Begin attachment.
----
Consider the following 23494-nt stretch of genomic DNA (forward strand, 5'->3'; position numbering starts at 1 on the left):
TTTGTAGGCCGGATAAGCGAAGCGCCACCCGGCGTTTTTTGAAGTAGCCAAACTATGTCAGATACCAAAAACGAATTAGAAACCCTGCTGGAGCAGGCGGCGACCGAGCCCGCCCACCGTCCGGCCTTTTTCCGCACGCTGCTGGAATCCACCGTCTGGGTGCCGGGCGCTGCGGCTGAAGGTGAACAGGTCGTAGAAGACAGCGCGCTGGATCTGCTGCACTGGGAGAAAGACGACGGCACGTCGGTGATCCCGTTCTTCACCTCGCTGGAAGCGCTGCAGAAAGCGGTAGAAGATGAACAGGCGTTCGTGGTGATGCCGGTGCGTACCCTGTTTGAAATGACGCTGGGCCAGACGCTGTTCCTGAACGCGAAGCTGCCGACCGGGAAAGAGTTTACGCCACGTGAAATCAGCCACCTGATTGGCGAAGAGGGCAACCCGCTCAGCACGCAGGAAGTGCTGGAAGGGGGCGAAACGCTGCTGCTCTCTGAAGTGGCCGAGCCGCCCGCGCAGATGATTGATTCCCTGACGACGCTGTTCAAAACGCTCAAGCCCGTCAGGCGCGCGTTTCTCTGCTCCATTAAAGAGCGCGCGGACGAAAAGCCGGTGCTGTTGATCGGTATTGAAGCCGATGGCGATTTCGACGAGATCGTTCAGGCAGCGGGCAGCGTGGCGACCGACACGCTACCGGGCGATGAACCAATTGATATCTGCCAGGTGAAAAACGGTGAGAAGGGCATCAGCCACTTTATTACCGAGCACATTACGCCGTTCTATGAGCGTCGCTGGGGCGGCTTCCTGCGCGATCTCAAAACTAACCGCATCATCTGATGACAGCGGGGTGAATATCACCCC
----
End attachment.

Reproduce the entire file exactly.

Consider the following 23494-nt stretch of genomic DNA (forward strand, 5'->3'; position numbering starts at 1 on the left):
TTTGTAGGCCGGATAAGCGAAGCGCCACCCGGCGTTTTTTGAAGTAGCCAAACTATGTCAGATACCAAAAACGAATTAGAAACCCTGCTGGAGCAGGCGGCGACCGAGCCCGCCCACCGTCCGGCCTTTTTCCGCACGCTGCTGGAATCCACCGTCTGGGTGCCGGGCGCTGCGGCTGAAGGTGAACAGGTCGTAGAAGACAGCGCGCTGGATCTGCTGCACTGGGAGAAAGACGACGGCACGTCGGTGATCCCGTTCTTCACCTCGCTGGAAGCGCTGCAGAAAGCGGTAGAAGATGAACAGGCGTTCGTGGTGATGCCGGTGCGTACCCTGTTTGAAATGACGCTGGGCCAGACGCTGTTCCTGAACGCGAAGCTGCCGACCGGGAAAGAGTTTACGCCACGTGAAATCAGCCACCTGATTGGCGAAGAGGGCAACCCGCTCAGCACGCAGGAAGTGCTGGAAGGGGGCGAAACGCTGCTGCTCTCTGAAGTGGCCGAGCCGCCCGCGCAGATGATTGATTCCCTGACGACGCTGTTCAAAACGCTCAAGCCCGTCAGGCGCGCGTTTCTCTGCTCCATTAAAGAGCGCGCGGACGAAAAGCCGGTGCTGTTGATCGGTATTGAAGCCGATGGCGATTTCGACGAGATCGTTCAGGCAGCGGGCAGCGTGGCGACCGACACGCTACCGGGCGATGAACCAATTGATATCTGCCAGGTGAAAAACGGTGAGAAGGGCATCAGCCACTTTATTACCGAGCACATTACGCCGTTCTATGAGCGTCGCTGGGGCGGCTTCCTGCGCGATCTCAAAACTAACCGCATCATCTGATGACAGCGGGGTGAATATCACCCC